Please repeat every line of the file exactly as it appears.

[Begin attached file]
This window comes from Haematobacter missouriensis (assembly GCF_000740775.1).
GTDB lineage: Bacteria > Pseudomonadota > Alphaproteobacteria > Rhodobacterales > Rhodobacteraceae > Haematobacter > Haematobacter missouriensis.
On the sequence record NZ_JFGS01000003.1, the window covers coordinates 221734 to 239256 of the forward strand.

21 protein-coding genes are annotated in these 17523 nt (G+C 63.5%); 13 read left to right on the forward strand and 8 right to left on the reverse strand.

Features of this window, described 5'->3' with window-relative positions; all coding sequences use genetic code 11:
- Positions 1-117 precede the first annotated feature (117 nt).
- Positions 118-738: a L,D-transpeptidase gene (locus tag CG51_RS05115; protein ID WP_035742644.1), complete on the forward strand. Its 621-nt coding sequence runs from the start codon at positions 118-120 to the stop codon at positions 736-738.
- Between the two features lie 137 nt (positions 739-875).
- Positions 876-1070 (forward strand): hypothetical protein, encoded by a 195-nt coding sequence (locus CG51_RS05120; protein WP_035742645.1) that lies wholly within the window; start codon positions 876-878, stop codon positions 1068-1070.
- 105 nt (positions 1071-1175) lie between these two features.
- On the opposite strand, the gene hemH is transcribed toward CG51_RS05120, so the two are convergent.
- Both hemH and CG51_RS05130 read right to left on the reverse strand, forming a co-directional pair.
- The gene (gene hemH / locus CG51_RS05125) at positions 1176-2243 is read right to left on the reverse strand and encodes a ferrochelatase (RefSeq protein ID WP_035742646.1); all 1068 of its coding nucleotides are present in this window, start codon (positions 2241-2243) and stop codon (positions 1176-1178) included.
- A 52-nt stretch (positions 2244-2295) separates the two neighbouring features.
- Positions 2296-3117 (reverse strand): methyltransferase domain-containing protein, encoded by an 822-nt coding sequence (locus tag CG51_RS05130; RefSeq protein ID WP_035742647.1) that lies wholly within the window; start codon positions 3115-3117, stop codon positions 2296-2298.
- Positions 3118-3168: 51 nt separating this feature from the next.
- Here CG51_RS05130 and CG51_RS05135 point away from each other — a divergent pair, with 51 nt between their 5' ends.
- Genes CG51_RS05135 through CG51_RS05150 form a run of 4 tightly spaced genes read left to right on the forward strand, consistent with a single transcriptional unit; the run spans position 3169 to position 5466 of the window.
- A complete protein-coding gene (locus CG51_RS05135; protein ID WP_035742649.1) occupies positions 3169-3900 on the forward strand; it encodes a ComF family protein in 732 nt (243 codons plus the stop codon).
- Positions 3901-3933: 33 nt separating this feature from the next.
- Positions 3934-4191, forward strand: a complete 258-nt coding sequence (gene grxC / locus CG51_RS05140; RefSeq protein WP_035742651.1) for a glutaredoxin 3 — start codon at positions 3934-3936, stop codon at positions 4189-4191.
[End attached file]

This window comes from Haematobacter missouriensis (assembly GCF_000740775.1).
GTDB lineage: Bacteria > Pseudomonadota > Alphaproteobacteria > Rhodobacterales > Rhodobacteraceae > Haematobacter > Haematobacter missouriensis.
On the sequence record NZ_JFGS01000003.1, the window covers coordinates 221734 to 239256 of the forward strand.

21 protein-coding genes are annotated in these 17523 nt (G+C 63.5%); 13 read left to right on the forward strand and 8 right to left on the reverse strand.

Features of this window, described 5'->3' with window-relative positions; all coding sequences use genetic code 11:
- Positions 1-117 precede the first annotated feature (117 nt).
- Positions 118-738: a L,D-transpeptidase gene (locus tag CG51_RS05115; protein ID WP_035742644.1), complete on the forward strand. Its 621-nt coding sequence runs from the start codon at positions 118-120 to the stop codon at positions 736-738.
- Between the two features lie 137 nt (positions 739-875).
- Positions 876-1070 (forward strand): hypothetical protein, encoded by a 195-nt coding sequence (locus CG51_RS05120; protein WP_035742645.1) that lies wholly within the window; start codon positions 876-878, stop codon positions 1068-1070.
- 105 nt (positions 1071-1175) lie between these two features.
- On the opposite strand, the gene hemH is transcribed toward CG51_RS05120, so the two are convergent.
- Both hemH and CG51_RS05130 read right to left on the reverse strand, forming a co-directional pair.
- The gene (gene hemH / locus CG51_RS05125) at positions 1176-2243 is read right to left on the reverse strand and encodes a ferrochelatase (RefSeq protein ID WP_035742646.1); all 1068 of its coding nucleotides are present in this window, start codon (positions 2241-2243) and stop codon (positions 1176-1178) included.
- A 52-nt stretch (positions 2244-2295) separates the two neighbouring features.
- Positions 2296-3117 (reverse strand): methyltransferase domain-containing protein, encoded by an 822-nt coding sequence (locus tag CG51_RS05130; RefSeq protein ID WP_035742647.1) that lies wholly within the window; start codon positions 3115-3117, stop codon positions 2296-2298.
- Positions 3118-3168: 51 nt separating this feature from the next.
- Here CG51_RS05130 and CG51_RS05135 point away from each other — a divergent pair, with 51 nt between their 5' ends.
- Genes CG51_RS05135 through CG51_RS05150 form a run of 4 tightly spaced genes read left to right on the forward strand, consistent with a single transcriptional unit; the run spans position 3169 to position 5466 of the window.
- A complete protein-coding gene (locus CG51_RS05135; protein ID WP_035742649.1) occupies positions 3169-3900 on the forward strand; it encodes a ComF family protein in 732 nt (243 codons plus the stop codon).
- Positions 3901-3933: 33 nt separating this feature from the next.
- Positions 3934-4191, forward strand: a complete 258-nt coding sequence (gene grxC / locus CG51_RS05140; RefSeq protein WP_035742651.1) for a glutaredoxin 3 — start codon at positions 3934-3936, stop codon at positions 4189-4191.